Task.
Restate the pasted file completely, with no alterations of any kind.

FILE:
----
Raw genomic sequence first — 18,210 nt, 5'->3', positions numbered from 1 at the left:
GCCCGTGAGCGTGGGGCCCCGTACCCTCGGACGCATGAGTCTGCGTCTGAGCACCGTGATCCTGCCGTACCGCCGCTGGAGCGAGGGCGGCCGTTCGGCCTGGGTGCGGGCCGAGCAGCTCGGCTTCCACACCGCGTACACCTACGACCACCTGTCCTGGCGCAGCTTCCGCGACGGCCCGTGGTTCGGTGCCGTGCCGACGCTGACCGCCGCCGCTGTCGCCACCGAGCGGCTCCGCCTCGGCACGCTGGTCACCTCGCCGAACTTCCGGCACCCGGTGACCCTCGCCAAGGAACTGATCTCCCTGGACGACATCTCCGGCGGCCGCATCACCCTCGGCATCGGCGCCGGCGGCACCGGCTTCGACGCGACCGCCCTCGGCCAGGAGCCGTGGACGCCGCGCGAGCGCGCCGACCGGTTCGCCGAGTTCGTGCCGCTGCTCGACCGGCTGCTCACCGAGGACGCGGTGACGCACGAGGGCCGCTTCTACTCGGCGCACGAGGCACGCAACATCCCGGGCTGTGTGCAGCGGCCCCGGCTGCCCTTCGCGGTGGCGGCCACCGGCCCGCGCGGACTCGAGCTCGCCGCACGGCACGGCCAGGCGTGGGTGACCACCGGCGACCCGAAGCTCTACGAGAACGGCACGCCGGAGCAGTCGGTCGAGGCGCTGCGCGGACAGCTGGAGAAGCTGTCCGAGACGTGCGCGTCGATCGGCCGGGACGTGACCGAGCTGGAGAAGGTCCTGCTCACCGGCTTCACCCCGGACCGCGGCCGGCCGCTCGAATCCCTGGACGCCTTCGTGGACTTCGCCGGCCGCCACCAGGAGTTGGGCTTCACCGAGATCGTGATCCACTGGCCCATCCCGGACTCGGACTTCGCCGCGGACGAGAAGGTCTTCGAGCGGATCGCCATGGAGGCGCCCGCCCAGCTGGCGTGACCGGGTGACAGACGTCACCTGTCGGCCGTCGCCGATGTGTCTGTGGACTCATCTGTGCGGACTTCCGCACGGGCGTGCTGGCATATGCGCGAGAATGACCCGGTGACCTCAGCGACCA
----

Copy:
Raw genomic sequence first — 18,210 nt, 5'->3', positions numbered from 1 at the left:
GCCCGTGAGCGTGGGGCCCCGTACCCTCGGACGCATGAGTCTGCGTCTGAGCACCGTGATCCTGCCGTACCGCCGCTGGAGCGAGGGCGGCCGTTCGGCCTGGGTGCGGGCCGAGCAGCTCGGCTTCCACACCGCGTACACCTACGACCACCTGTCCTGGCGCAGCTTCCGCGACGGCCCGTGGTTCGGTGCCGTGCCGACGCTGACCGCCGCCGCTGTCGCCACCGAGCGGCTCCGCCTCGGCACGCTGGTCACCTCGCCGAACTTCCGGCACCCGGTGACCCTCGCCAAGGAACTGATCTCCCTGGACGACATCTCCGGCGGCCGCATCACCCTCGGCATCGGCGCCGGCGGCACCGGCTTCGACGCGACCGCCCTCGGCCAGGAGCCGTGGACGCCGCGCGAGCGCGCCGACCGGTTCGCCGAGTTCGTGCCGCTGCTCGACCGGCTGCTCACCGAGGACGCGGTGACGCACGAGGGCCGCTTCTACTCGGCGCACGAGGCACGCAACATCCCGGGCTGTGTGCAGCGGCCCCGGCTGCCCTTCGCGGTGGCGGCCACCGGCCCGCGCGGACTCGAGCTCGCCGCACGGCACGGCCAGGCGTGGGTGACCACCGGCGACCCGAAGCTCTACGAGAACGGCACGCCGGAGCAGTCGGTCGAGGCGCTGCGCGGACAGCTGGAGAAGCTGTCCGAGACGTGCGCGTCGATCGGCCGGGACGTGACCGAGCTGGAGAAGGTCCTGCTCACCGGCTTCACCCCGGACCGCGGCCGGCCGCTCGAATCCCTGGACGCCTTCGTGGACTTCGCCGGCCGCCACCAGGAGTTGGGCTTCACCGAGATCGTGATCCACTGGCCCATCCCGGACTCGGACTTCGCCGCGGACGAGAAGGTCTTCGAGCGGATCGCCATGGAGGCGCCCGCCCAGCTGGCGTGACCGGGTGACAGACGTCACCTGTCGGCCGTCGCCGATGTGTCTGTGGACTCATCTGTGCGGACTTCCGCACGGGCGTGCTGGCATATGCGCGAGAATGACCCGGTGACCTCAGCGACCA